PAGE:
The New York Times
December 24, 2001

"Betrayed By the White House"
By IRIS CHANG

SAN JOSE, Calif. -- Last month, Congress overwhelmingly approved a provision, added to a spending bill, that would have prevented federal agencies from opposing civil lawsuits by former prisoners of war against Japanese individuals or corporations. The White House succeeded in having the provision struck in a conference committee; the Bush administration feared it might interfere with gathering international support for the war on terrorism. A week later, on the 60th anniversary of the bombing of Pearl Harbor, President Bush and his father paid glowing tribute to the memory of World War II veterans. The president compared the Sept. 11 tragedy to Japan's surprise attack on Dec. 7, 1941, while his father announced that "duty, honor, country"
still prevail.

This behavior reveals a stunning double standard. The United States government aggressively supported claims of European victims of wartime forced labor. The end result was a $5.2 billion fund to settle claims. But for American victims in the Pacific Theater the United States has taken the side of Japanese companies, including Mitsubishi, Mitsui and Nippon Steel against the roughly 5,000 Americans still alive of the 36,000 servicemen used as slave labor during World War II.

A California Superior Court judge, Peter Lichtman, made note of this when he permitted a slave labor lawsuit to go forward under California law. Mr. Lichtman wrote that he was "greatly troubled" by this "uneven" treatment: "This policy, if it is a policy, appears to be legally unsupportable."

There is an alternative to the Bush policy. In March 2001, two California congressmen Republican Dana Rohrabacher and Democrat Michael Honda introduced the Justice for United States Prisoners of War Act of 2001 to permit American veterans to invoke Article 26 of the 1951 peace treaty between Japan and the Allied nations. This bill now enjoys strong bipartisan support and, if passed, will permit former prisoners to pursue reparations against Japanese individuals and companies in American courts without interference from the American government.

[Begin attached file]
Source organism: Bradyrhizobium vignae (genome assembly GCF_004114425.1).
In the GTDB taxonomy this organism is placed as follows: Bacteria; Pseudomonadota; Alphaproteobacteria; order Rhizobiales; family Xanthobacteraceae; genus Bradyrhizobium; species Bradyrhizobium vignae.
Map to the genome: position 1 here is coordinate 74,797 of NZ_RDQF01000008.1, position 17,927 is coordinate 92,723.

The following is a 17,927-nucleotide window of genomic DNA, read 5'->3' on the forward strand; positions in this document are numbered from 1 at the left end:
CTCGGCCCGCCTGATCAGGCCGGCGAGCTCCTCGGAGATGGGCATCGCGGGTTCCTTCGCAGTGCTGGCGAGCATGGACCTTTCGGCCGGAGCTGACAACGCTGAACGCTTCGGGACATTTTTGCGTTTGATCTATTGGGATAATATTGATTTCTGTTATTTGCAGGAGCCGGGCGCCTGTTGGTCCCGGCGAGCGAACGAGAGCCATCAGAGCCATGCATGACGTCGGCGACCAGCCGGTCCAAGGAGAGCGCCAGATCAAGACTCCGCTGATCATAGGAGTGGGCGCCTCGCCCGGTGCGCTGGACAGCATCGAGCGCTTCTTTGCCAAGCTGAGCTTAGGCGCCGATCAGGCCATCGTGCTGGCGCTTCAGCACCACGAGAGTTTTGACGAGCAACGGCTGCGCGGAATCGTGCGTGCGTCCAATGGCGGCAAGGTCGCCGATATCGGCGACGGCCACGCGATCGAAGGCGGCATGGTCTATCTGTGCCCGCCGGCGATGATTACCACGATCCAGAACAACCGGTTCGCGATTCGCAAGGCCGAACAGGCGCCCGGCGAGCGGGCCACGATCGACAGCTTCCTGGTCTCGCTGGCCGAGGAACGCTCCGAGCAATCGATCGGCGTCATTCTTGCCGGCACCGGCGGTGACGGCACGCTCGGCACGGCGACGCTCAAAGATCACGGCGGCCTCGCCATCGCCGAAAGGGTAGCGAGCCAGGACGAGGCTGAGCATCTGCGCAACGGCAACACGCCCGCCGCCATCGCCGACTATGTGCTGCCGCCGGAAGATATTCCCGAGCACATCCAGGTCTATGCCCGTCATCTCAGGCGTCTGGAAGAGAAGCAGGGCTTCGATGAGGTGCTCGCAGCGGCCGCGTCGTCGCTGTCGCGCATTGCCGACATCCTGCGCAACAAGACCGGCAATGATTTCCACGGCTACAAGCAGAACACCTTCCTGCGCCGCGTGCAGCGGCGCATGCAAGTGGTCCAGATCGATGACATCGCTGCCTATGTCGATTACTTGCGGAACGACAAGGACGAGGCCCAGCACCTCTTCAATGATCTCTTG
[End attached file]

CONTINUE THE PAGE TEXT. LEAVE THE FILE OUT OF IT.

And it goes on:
Article 26 of the peace treaty states: "Should Japan make a peace settlement or war claims settlement with any State granting that State greater advantages than those provided by the present Treaty, those same advantages shall be extended to the parties to the present Treaty." Because Japan has paid reparations to several other countries, including Switzerland and the Netherlands, it is now responsible for making equal settlements with the United States. Above all, human rights attorneys argue that the 1951 treaty cannot block private litigation even if it was intended to waive reparations between governments.

The decision of the Bush administration to wage a legal fight against its own veterans is shortsighted as well as morally insupportable. A sustained assault against terrorism will require men and women who believe their country and their commander in chief stand behind them. Americans should be ashamed that the government is now prepared to sacrifice the interests of a previous generation of soldiers in order to woo their former enemy.

Our leaders in Washington must not be permitted to sell out the men who gave so much in the fight for freedom. Otherwise, what shall live in infamy will be not only Pearl Harbor and Sept. 11, but this unjust betrayal.  If we are to have another "greatest generation" we must duly honor the rights of the first one.

Iris Chang is author of `The Rape of Nanking: The Forgotten Holocaust of World War II.''

(Special Thanks to Iris for writing the article and allowing the Battling Bastards of Bataan to publish it in our website.)


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